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collector

I have a large camera and accessories collection, and this is part of it.

 This is the Army model- there is also an Air Force version as well as civilian. At the time this was a very good camera, relatively tough and reliable.

Signet-Army Model.JPG

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manayunkman

Is it the green leather and black body that make it so?

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Longbranch

Yes, these were basically only ever sold to the public as the Kodak Signet 35 in a silvery “bare” aluminum finish (the bare aluminum of the camera body casting was clearcoated). They made a special version in the early 1950s, like the one posted, in the OD/black color scheme for the Army and black/black for the USAF. Military versions were designated the KE-7 and a designation plate was generally riveted to the bottom of the camera (often missing on surviving examples). Otherwise it is pretty much identical to the civilian model.

 

There was also a special film developing setup & enlarger kit in a handy travel case for processing the 35mm film and making prints that went along with the camera.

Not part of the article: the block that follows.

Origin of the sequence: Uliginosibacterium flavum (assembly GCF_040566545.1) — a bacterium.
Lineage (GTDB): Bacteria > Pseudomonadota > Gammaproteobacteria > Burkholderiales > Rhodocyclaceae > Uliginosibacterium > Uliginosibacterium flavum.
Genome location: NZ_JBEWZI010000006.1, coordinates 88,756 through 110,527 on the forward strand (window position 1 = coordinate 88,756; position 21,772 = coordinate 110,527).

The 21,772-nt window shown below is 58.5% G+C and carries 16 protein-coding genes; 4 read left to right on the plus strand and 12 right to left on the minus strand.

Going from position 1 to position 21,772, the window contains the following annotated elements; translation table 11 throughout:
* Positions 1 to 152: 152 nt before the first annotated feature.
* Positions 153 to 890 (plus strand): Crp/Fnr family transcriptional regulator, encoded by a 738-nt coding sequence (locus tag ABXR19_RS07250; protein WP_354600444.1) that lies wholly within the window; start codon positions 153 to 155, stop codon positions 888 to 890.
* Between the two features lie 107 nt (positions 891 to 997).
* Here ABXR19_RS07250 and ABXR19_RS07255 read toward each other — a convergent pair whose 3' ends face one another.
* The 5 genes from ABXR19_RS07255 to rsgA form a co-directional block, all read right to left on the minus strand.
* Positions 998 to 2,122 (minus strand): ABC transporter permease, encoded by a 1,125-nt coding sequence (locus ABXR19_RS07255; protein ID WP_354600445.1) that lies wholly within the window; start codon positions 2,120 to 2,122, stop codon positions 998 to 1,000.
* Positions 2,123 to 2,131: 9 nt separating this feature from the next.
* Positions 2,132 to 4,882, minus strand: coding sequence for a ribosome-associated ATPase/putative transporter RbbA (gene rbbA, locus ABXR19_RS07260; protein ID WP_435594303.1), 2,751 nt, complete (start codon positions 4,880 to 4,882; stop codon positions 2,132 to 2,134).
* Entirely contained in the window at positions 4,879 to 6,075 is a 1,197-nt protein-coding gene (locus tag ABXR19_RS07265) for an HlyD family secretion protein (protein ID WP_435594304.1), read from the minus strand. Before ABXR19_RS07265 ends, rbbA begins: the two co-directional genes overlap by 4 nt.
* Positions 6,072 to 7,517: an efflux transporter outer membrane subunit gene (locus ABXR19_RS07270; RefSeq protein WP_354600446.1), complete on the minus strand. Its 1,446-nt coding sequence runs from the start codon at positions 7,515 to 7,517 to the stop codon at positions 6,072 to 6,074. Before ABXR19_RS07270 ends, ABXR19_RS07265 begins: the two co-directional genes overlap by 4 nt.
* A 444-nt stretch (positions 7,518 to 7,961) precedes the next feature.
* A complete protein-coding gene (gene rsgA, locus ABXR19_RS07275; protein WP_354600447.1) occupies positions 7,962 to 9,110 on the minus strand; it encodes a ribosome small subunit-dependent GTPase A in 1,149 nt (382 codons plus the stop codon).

Kodak did something similar in WW2 with an earlier camera model, taking their normal Kodak 35 camera and producing it in an OD/black color scheme to create the Army PH-324 camera.

 

Both the Signet 35 and Kodak 35 are competent 35mm camera models, but they are totally blown out of the water by much better cameras made by Leica, Zeiss, and others during this period. Of course, during WW2 it was basically impossible to get some of these 35mm German made cameras for obvious reasons!

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collector

Longbranch you sound like you are a photographer or enthusiast. 

Happily my Signet has the data plate. The Air Force version is even harder to find.

These cameras were made in the 50's and were relatively expensive (about $800 in todays money) for a person who just wanted to make snapshots. The competition Longbranch mentioned. Leica and others, were even more expensive ($3000 or more in today's money). Also very desirable were the Rolliflex line. During that time, Kodak also made cameras in Germany, a common one is the Retina series. I've included photos of a Leica, Rolliflex,and a Retina of the same period from my collection. The Leica has a Nikkor lens, since by then Japan was making some good cameras again and selling lenses that worked on other cameras. My parents bought and used the Leica and Retina during the 50's. I shot with all three during the late 60's when just starting out.

Retina IIIc.JPG

c51-Rolleiflex Automat 2-K4B2.JPG

Leica IIIfz.png

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